Building Suburbia: Green Fields
and Urban Growth, 1820-2000
Planetizen Ten Best Books in Urban Studies
For almost two centuries Americans have been moving to the suburbs in search of affordable family housing, unspoiled nature, and small-town sociability, only to find that their leafy new neighborhoods are part of growing metropolitan sprawl. Hayden reveals seven basic landscape patterns that have brought us to the present, from nineteenth-century utopian communities and elite picturesque enclaves to early twentieth-century streetcar subdivisions and owner-built tracts to the vast postwar sitcom suburbs and the subsidized malls and office parks that followed. She explores the interplay of natural and built environments, the complex antagonisms between real-estate developers and suburban residents, the hidden role of federal government, and the religious and ideological overtones of the “American dream” embedded in the suburbs. Hayden asks who has benefited from the suburban building process, challenges definitions of “smart growth” and “green building,” and makes a case for the repair of existing neighborhoods in place of unchecked new growth on rural fringes. Few readers will see suburbs in the same way again.
Praise for this book:
Whereas most successful guides make the foreign more familiar, Dolores Hayden tours us through the familiar landscape of American suburbia and, with great verve, makes it more foreign--much more diverse, complex, and important. Ordinary suburban homes, neighborhoods, and communities suddenly yield new insights into our past values--and future possibilities.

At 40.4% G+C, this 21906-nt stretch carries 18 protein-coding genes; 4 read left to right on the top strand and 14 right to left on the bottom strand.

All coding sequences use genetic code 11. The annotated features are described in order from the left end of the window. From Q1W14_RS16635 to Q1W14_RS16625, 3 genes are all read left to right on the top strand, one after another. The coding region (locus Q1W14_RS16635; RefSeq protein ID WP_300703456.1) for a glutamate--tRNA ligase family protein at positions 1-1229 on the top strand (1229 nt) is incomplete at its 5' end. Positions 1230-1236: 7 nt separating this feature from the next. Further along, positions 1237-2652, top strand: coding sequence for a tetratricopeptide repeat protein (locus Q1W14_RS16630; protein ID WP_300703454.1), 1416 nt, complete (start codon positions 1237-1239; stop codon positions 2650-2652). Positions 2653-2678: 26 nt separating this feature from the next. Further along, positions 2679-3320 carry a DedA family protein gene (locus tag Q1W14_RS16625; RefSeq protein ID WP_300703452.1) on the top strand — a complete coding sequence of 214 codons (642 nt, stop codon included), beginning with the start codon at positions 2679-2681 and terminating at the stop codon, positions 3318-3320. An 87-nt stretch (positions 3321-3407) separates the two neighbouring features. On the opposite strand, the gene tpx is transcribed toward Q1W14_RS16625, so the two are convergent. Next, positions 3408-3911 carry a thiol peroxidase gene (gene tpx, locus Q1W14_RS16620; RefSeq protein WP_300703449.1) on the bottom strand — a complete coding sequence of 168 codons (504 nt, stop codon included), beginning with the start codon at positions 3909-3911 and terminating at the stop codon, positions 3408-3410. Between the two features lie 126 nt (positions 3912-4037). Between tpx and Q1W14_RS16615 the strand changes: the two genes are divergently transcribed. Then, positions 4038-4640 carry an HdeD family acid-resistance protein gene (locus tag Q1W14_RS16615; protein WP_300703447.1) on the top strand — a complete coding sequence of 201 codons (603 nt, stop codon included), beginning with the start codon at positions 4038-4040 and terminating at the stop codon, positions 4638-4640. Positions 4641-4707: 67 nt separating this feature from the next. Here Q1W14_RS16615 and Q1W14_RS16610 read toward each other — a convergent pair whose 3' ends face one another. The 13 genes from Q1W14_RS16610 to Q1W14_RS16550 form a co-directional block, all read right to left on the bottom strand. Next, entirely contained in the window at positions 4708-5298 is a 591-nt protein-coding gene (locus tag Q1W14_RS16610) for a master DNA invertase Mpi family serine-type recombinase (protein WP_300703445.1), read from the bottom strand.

— Lizabeth Cohen, author of A Consumers' Republic: The Politics of Mass Consumption in Postwar America
Dolores Hayden is a unique urban pathfinder. In this book she traces the history of our suburban metropolises, guiding the reader through seven easily recognized on-the-street patterns.
— Sam Bass Warner, Jr., author of Streetcar Suburbs
We think of suburbs as standardized places. Dolores Hayden shows us, for the first time, the remarkable diversity of suburban environments that Americans have produced over two centuries. Lucid, original, and abundantly illustrated, Building Suburbia is that delightful rarity: a scholarly book with a critical perspective and wide appeal."
— Richard Harris, author of Unplanned Suburbs: Toronto’s American Tragedy, 1900-1950
Building Suburbia is compelling and beautifully written... Hayden redefines the American Dream and critiques the rise of segregated housing and the isolated communities characteristic of the suburban landscape. There is no other book quite like this one because of its accessibility and breadth of scholarship. It will attract a wide audience as well as academic acclaim.
— Setha Low, author of Behind the Gates: Life, Security, and the Pursuit of Happiness in Fortress America
Building Suburbia will become the standard work on the suburban landscape the United States. At a time when debates about suburbia are dominated by smart growth and new urbanism, Hayden's important book provides both a much needed historical perspective and a vision of a future in which the suburbs are reused and not abandoned.
— Ann Forsyth, author of Constructing Suburbs: Competing Voices in a Debate Over Urban Growth